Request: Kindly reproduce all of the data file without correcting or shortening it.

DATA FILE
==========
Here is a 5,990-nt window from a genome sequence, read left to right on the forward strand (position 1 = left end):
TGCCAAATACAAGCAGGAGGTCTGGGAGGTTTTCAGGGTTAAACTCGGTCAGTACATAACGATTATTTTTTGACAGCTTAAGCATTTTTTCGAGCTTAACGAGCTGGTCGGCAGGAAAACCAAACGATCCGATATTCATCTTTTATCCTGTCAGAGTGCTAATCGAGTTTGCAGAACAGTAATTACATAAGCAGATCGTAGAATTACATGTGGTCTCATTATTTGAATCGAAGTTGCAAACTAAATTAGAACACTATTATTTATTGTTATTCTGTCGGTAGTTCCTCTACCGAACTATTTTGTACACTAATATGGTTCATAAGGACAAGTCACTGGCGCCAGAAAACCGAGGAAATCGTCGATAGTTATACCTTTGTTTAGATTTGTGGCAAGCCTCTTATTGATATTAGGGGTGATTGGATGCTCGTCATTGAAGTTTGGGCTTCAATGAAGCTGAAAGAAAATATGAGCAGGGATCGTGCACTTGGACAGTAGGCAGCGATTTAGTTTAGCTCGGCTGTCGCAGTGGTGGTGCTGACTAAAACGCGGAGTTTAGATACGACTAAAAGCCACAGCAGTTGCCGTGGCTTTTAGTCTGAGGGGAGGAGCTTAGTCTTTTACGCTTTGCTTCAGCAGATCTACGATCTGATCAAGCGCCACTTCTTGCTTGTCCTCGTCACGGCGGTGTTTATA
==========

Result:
Here is a 5,990-nt window from a genome sequence, read left to right on the forward strand (position 1 = left end):
TGCCAAATACAAGCAGGAGGTCTGGGAGGTTTTCAGGGTTAAACTCGGTCAGTACATAACGATTATTTTTTGACAGCTTAAGCATTTTTTCGAGCTTAACGAGCTGGTCGGCAGGAAAACCAAACGATCCGATATTCATCTTTTATCCTGTCAGAGTGCTAATCGAGTTTGCAGAACAGTAATTACATAAGCAGATCGTAGAATTACATGTGGTCTCATTATTTGAATCGAAGTTGCAAACTAAATTAGAACACTATTATTTATTGTTATTCTGTCGGTAGTTCCTCTACCGAACTATTTTGTACACTAATATGGTTCATAAGGACAAGTCACTGGCGCCAGAAAACCGAGGAAATCGTCGATAGTTATACCTTTGTTTAGATTTGTGGCAAGCCTCTTATTGATATTAGGGGTGATTGGATGCTCGTCATTGAAGTTTGGGCTTCAATGAAGCTGAAAGAAAATATGAGCAGGGATCGTGCACTTGGACAGTAGGCAGCGATTTAGTTTAGCTCGGCTGTCGCAGTGGTGGTGCTGACTAAAACGCGGAGTTTAGATACGACTAAAAGCCACAGCAGTTGCCGTGGCTTTTAGTCTGAGGGGAGGAGCTTAGTCTTTTACGCTTTGCTTCAGCAGATCTACGATCTGATCAAGCGCCACTTCTTGCTTGTCCTCGTCACGGCGGTGTTTATA